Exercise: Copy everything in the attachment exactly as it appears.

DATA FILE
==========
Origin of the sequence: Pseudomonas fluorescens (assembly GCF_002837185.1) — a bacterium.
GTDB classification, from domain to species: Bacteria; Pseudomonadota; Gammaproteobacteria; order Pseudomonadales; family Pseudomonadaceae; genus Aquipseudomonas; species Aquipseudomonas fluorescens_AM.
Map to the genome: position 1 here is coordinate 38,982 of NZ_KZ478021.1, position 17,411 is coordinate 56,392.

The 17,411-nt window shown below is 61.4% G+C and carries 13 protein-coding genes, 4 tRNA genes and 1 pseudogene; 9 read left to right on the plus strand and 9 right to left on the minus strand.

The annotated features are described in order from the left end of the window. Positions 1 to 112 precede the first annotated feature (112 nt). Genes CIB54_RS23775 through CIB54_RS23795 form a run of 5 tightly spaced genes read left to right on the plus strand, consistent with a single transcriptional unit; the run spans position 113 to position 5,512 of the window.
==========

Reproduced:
Origin of the sequence: Pseudomonas fluorescens (assembly GCF_002837185.1) — a bacterium.
GTDB classification, from domain to species: Bacteria; Pseudomonadota; Gammaproteobacteria; order Pseudomonadales; family Pseudomonadaceae; genus Aquipseudomonas; species Aquipseudomonas fluorescens_AM.
Map to the genome: position 1 here is coordinate 38,982 of NZ_KZ478021.1, position 17,411 is coordinate 56,392.

The 17,411-nt window shown below is 61.4% G+C and carries 13 protein-coding genes, 4 tRNA genes and 1 pseudogene; 9 read left to right on the plus strand and 9 right to left on the minus strand.

The annotated features are described in order from the left end of the window. Positions 1 to 112 precede the first annotated feature (112 nt). Genes CIB54_RS23775 through CIB54_RS23795 form a run of 5 tightly spaced genes read left to right on the plus strand, consistent with a single transcriptional unit; the run spans position 113 to position 5,512 of the window.